The Economy and the Classroom

Tonight was my queer media class. We watched The Incredibly True Adventures of Two Girls in Love, a film about a working class lesbian with lesbian moms who falls in love with a straight, straight laced, middle class girl with a professor mother (dad absent). It is a story that combines issues of sexuality with those of class, education, and to some extent race (the couple is interracial but the film does not address racial difference partly b/c the film was originally imagined as an all white cast with the part played by black actress, Nicole Parker, being heavily based on the life of the white writer and director, Maggie Maggenti). Along with Shelter, which is next week’s movie, True Adventures was a film I picked for our team taught class because I wanted to make sure that issues of class and class conflict were part of the course. Often I think the queer community gets depicted as a white middle class urban experience and that not only erases the expierences of rural, working class, and poor queers but also places an undue burden on both them and poc (categories which can/do overlap) because of the ways queerness gets crafted as “white folly” or “middle class boredom.”  What I had not planned on was the banking crisis and the anger, resentment, and worry that would be triggered by watching this harmlessly sweet film.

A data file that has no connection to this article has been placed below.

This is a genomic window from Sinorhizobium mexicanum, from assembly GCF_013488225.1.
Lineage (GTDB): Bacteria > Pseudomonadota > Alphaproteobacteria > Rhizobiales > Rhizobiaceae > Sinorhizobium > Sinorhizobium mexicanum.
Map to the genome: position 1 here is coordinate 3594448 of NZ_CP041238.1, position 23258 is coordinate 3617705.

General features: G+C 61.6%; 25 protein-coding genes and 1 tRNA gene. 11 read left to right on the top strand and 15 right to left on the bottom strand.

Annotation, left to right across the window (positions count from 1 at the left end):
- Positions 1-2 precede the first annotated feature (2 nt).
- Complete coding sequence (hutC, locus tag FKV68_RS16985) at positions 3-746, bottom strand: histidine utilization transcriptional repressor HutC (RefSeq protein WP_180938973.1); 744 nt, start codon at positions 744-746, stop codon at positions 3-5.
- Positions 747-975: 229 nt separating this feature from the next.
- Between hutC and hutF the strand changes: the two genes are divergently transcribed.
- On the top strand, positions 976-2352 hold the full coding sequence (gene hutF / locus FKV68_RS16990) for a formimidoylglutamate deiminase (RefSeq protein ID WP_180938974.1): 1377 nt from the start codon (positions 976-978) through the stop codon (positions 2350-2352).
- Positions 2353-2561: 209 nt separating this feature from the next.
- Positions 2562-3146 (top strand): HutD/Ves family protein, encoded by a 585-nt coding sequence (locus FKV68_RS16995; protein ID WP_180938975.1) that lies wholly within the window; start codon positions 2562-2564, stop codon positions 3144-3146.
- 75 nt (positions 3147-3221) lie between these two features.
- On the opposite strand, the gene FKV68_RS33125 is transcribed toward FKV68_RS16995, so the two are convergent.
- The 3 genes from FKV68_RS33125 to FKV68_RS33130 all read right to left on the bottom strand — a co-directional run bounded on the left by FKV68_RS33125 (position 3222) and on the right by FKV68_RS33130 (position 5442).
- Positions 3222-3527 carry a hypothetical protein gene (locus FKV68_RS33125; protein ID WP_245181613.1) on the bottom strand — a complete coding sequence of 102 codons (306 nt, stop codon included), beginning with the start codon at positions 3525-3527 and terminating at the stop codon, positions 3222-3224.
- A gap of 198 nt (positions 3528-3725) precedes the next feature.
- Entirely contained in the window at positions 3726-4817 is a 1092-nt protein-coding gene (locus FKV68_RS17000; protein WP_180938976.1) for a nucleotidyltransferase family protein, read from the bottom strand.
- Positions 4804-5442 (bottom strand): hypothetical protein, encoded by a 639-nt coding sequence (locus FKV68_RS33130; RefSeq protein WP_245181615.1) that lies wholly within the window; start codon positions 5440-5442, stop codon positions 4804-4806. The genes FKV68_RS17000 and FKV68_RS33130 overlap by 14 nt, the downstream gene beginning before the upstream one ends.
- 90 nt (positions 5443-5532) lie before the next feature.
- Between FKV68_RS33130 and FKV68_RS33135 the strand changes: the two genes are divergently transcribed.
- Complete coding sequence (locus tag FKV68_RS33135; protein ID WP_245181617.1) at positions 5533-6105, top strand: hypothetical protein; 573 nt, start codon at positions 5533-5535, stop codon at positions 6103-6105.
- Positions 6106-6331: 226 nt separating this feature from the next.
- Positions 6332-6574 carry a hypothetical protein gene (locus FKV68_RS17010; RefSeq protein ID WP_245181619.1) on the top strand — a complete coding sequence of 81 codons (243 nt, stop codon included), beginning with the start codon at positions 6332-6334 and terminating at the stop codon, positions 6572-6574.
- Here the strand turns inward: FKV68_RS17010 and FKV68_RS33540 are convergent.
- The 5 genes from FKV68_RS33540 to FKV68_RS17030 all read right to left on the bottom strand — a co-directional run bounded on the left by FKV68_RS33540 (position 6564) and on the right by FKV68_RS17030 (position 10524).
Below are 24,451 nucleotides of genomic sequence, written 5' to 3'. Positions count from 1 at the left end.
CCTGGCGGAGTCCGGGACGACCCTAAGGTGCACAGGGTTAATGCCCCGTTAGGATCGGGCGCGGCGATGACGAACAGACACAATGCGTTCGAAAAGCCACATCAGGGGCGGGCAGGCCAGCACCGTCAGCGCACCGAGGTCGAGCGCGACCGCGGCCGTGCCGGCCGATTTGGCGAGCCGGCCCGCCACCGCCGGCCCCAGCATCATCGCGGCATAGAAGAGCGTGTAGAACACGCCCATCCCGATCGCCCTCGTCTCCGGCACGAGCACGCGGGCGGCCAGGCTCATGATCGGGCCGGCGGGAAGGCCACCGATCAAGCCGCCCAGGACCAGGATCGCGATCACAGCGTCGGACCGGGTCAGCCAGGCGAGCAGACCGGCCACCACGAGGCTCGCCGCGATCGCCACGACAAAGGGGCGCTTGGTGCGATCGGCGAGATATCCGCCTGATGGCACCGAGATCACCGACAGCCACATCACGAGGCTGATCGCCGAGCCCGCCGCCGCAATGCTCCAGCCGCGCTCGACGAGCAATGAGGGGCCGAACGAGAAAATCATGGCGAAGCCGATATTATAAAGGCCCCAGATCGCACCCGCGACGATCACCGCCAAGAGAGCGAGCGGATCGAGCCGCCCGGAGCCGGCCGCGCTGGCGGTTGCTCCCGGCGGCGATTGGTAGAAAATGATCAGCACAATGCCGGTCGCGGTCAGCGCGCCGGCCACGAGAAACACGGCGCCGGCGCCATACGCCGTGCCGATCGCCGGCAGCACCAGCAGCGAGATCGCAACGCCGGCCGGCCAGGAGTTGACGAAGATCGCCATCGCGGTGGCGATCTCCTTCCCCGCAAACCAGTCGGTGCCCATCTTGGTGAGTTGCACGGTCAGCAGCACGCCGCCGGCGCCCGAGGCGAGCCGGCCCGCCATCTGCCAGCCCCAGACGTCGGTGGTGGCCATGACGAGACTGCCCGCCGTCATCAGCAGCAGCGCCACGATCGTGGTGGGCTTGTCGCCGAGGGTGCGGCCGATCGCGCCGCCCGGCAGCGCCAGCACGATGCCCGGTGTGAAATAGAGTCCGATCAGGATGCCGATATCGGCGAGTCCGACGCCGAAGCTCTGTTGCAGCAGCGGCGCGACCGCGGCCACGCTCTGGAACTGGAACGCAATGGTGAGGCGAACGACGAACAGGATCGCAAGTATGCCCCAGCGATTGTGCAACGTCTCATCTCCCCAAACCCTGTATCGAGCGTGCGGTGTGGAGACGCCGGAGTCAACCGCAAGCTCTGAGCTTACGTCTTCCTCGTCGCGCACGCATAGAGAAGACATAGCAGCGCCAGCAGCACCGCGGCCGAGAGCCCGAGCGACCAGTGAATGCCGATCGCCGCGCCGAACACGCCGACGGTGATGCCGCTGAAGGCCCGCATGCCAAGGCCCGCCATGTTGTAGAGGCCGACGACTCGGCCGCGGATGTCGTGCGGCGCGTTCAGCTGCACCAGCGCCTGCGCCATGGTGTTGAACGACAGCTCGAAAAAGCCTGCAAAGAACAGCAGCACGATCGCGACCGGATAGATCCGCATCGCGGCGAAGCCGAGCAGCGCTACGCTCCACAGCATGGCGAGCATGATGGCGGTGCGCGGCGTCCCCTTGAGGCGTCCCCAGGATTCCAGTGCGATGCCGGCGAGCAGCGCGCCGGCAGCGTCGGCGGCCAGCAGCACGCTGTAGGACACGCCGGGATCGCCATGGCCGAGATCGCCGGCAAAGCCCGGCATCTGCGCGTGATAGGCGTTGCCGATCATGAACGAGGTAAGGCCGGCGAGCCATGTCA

I plan to write more when I have processed everything that happened in class tonight (and when I have figured out how to write about it with the new ethical standards of the blog – ie no info about specific people without their consent). But until then, I am going to leave you with a video one of them mentioned as “saying it all.”  (I had to suppress the urge to laugh when they said they’d seen it on vivir latino, since that is a blog I read and like all the other blogs I read, I just haven’t had the chance to get there with the blog move. So htp my student via vivir latino, it is a small world . . .)

Rebel Diaz “A Trillion”


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